NEWS
By John McIntyre and The Baltimore Sun | September 25, 2013
1. I have a mortgage. Why else do you think anyone goes in to work every day to deal with those people? 2. I lack the imagination to write fiction and the temperament to do academic scholarship.  As an undergraduate at Michigan State University, I imagined that I had potential to write poetry and fiction. When Syracuse University turned me down for the master's program in creative writing but offered me a fellowship in the academic program, I took it, eventually leaving the program without completing the dissertation for the Ph.D.  It took me an unconscionably long time to recognize that I was not really cut out for academic scholarship, sitting in a carrel ransacking texts for publishable insights.
NEWS
By John McIntyre and The Baltimore Sun | September 18, 2013
Some years ago, a Sun grandee being honored at a little retirement ceremony reflected on his long tenure at the paper. This worthy had at one time possessed the dignity of a correspondent in our Washington bureau, and I paraphrase what he said about the best of that time: My job was to file a story, and the job of the desk was to see to it that all of it got into the paper, without a lot of interference by the copy desk. * This memory popped to the surface today as I was reading the online ridicule of Tom Friedman's latest column in The New York Times . The opening paragraphs have afforded much innocent mirth:  I was at a conference in Bern, Switzerland, last week and struggling with my column.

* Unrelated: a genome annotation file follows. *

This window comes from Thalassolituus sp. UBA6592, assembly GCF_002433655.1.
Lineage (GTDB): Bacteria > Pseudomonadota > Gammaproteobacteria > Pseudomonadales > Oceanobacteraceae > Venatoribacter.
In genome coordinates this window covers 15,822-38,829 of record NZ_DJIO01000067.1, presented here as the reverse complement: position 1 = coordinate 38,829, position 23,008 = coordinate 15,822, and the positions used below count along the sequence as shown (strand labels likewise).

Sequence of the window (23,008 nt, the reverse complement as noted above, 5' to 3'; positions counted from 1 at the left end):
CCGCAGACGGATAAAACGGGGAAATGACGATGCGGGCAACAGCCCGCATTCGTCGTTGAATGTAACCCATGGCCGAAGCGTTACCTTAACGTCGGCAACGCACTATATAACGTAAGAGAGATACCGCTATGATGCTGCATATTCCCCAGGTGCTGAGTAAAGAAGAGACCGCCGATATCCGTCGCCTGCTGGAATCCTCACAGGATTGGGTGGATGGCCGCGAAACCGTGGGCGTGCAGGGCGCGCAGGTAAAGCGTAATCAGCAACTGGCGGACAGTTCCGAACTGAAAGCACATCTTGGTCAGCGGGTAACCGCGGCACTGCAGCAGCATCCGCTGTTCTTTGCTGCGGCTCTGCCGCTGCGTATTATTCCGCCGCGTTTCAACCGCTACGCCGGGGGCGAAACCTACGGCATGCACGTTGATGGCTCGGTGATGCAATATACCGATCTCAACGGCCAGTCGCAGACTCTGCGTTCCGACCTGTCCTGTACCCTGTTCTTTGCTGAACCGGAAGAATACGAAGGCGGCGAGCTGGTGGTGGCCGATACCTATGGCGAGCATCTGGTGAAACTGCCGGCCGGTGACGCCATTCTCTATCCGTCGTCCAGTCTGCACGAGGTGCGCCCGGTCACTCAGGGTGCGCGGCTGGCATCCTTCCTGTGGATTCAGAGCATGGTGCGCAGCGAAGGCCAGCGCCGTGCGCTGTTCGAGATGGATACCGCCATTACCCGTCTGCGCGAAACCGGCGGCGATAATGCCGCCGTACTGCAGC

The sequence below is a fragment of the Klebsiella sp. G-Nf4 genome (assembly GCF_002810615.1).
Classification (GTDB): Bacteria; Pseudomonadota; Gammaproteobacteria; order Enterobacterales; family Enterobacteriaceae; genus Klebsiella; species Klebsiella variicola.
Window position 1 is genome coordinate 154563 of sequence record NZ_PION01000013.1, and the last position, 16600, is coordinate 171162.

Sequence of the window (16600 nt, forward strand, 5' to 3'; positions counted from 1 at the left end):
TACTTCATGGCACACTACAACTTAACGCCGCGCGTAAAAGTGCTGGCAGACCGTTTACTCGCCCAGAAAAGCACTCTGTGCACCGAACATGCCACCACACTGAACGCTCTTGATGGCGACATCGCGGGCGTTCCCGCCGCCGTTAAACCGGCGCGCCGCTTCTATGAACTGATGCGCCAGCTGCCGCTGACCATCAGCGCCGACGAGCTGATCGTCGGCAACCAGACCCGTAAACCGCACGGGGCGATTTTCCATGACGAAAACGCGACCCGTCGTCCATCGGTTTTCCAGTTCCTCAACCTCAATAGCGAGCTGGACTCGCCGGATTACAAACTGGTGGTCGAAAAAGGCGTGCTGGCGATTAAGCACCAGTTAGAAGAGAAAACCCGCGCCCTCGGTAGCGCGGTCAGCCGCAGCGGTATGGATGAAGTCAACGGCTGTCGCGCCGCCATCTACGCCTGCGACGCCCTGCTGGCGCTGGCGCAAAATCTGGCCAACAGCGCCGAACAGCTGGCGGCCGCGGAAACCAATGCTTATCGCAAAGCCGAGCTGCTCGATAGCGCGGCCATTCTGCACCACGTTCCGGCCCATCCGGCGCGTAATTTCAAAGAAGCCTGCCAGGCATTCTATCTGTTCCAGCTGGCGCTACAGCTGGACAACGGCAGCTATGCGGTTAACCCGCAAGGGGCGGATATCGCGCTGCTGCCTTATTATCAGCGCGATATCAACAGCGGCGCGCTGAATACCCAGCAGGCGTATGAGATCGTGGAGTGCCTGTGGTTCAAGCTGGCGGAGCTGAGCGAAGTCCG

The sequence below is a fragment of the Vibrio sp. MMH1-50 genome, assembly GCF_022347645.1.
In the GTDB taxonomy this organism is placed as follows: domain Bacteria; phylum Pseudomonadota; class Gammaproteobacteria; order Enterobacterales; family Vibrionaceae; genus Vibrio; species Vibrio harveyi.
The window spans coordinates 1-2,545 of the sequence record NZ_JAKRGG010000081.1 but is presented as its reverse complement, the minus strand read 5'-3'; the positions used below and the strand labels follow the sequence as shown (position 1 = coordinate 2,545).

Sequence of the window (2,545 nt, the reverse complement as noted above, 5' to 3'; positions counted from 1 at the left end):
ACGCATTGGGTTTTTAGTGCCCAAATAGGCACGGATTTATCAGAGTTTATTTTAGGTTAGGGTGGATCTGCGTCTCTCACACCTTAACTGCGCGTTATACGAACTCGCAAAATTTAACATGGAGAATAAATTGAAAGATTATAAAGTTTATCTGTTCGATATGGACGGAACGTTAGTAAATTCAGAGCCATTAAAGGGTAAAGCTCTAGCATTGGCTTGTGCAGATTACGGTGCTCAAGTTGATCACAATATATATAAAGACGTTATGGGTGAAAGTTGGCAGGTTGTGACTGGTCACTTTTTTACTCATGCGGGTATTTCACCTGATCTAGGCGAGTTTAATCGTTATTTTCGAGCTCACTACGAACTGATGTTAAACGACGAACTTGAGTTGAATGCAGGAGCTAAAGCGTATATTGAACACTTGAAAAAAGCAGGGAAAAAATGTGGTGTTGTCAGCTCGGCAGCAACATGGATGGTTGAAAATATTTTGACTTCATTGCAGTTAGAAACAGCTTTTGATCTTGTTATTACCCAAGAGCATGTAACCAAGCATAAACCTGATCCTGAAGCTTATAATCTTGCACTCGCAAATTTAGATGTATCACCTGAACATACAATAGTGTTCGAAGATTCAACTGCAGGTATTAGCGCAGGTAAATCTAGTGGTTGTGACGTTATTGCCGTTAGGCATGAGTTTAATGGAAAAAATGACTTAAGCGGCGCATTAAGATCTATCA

NEWS
By Fred Rasmussen and Fred Rasmussen,SUN STAFF | May 28, 1998
Paul D. White, a retired Evening Sun editor, died of apparent heart failure Monday at his Kingsville farm. He was 76.He joined the Evening Sun as a copy editor in 1953 and held various editing positions, including telegraph editor, until he retired in 1986."
NEWS
By John E. McIntyre and The Baltimore Sun | January 27, 2014
When Delinda Fogel, publisher of the Saint Augustine Record , invited members of the public to proofread the paper in a campaign to eliminate typos and grammatical errors, she got for her pains some attention from Jim Romenesko's site  and a horselaugh from Saturday Night Live .  I think that consulting readers about their preferences, concerns, and issues is generally a good thing, but I suspect that Ms. Fogel's effort is...
NEWS
By John E. McIntyre and The Baltimore Sun | August 28, 2013
Close attention to detail is a good thing in a copy editor. We want the text to be factually accurate, grammatical, and clear. But that attention to detail carries with it the hazard of becoming obsessed with trifles.  Take, for example, the "widow," a short line of only a couple of words at the top of a leg of type, or the "orphan," its counterpart at the bottom. The page would certainly look a little cleaner if the top and bottom of each leg of type filled out the line. But the amount of time involved in recasting sentences to eliminate widows an orphans can be counterproductive, not to mention the risk each editor takes of creating error when rewording text.  Some editors also spend their time pulling pieces of text from one line to the next.
NEWS
By John E. McIntyre and The Baltimore Sun | August 14, 2013
Jack W. Germond died today at the age of 85. When I was first at The Baltimore Sun , either on the copy desk or filling in as assistant national editor, I had the inestimable privilege of the occasional brief contact with Jack Germond and Jules Witcover. I had, years previously, read Timothy Crouse's The Boys on the Bus and knew something of their stature, but it was revelatory to see them in action. Mr. Germond and Mr. Witcover would call in the evening for some minor correction or some update to an article, and every time they demonstrated how a thoroughgoing pro operates.